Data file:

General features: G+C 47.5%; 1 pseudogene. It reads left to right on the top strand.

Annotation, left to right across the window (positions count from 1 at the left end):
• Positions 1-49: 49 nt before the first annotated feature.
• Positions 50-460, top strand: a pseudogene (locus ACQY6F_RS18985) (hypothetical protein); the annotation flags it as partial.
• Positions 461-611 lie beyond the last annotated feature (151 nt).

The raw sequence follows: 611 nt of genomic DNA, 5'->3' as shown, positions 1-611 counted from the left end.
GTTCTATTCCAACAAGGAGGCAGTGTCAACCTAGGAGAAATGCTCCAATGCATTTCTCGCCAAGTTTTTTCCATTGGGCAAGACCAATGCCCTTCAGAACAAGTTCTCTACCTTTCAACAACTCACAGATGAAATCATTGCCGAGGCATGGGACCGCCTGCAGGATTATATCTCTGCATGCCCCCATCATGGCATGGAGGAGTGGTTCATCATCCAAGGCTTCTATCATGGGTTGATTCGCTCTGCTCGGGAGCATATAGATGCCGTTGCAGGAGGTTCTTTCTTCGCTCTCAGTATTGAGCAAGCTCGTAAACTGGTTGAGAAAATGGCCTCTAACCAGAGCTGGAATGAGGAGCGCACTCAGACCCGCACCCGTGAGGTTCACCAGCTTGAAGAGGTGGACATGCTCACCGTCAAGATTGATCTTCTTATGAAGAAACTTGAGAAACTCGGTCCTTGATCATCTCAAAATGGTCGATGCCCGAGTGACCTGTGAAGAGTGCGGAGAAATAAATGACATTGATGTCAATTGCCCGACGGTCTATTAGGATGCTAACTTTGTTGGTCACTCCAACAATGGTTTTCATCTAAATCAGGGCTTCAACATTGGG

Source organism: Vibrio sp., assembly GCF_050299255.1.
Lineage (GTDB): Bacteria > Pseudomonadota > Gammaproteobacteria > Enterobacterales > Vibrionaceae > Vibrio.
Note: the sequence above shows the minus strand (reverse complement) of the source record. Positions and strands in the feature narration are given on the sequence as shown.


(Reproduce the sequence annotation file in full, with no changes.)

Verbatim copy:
General features: G+C 47.5%; 1 pseudogene. It reads left to right on the top strand.

Annotation, left to right across the window (positions count from 1 at the left end):
• Positions 1-49: 49 nt before the first annotated feature.
• Positions 50-460, top strand: a pseudogene (locus ACQY6F_RS18985) (hypothetical protein); the annotation flags it as partial.
• Positions 461-611 lie beyond the last annotated feature (151 nt).

The raw sequence follows: 611 nt of genomic DNA, 5'->3' as shown, positions 1-611 counted from the left end.
GTTCTATTCCAACAAGGAGGCAGTGTCAACCTAGGAGAAATGCTCCAATGCATTTCTCGCCAAGTTTTTTCCATTGGGCAAGACCAATGCCCTTCAGAACAAGTTCTCTACCTTTCAACAACTCACAGATGAAATCATTGCCGAGGCATGGGACCGCCTGCAGGATTATATCTCTGCATGCCCCCATCATGGCATGGAGGAGTGGTTCATCATCCAAGGCTTCTATCATGGGTTGATTCGCTCTGCTCGGGAGCATATAGATGCCGTTGCAGGAGGTTCTTTCTTCGCTCTCAGTATTGAGCAAGCTCGTAAACTGGTTGAGAAAATGGCCTCTAACCAGAGCTGGAATGAGGAGCGCACTCAGACCCGCACCCGTGAGGTTCACCAGCTTGAAGAGGTGGACATGCTCACCGTCAAGATTGATCTTCTTATGAAGAAACTTGAGAAACTCGGTCCTTGATCATCTCAAAATGGTCGATGCCCGAGTGACCTGTGAAGAGTGCGGAGAAATAAATGACATTGATGTCAATTGCCCGACGGTCTATTAGGATGCTAACTTTGTTGGTCACTCCAACAATGGTTTTCATCTAAATCAGGGCTTCAACATTGGG

Source organism: Vibrio sp., assembly GCF_050299255.1.
Lineage (GTDB): Bacteria > Pseudomonadota > Gammaproteobacteria > Enterobacterales > Vibrionaceae > Vibrio.
Note: the sequence above shows the minus strand (reverse complement) of the source record. Positions and strands in the feature narration are given on the sequence as shown.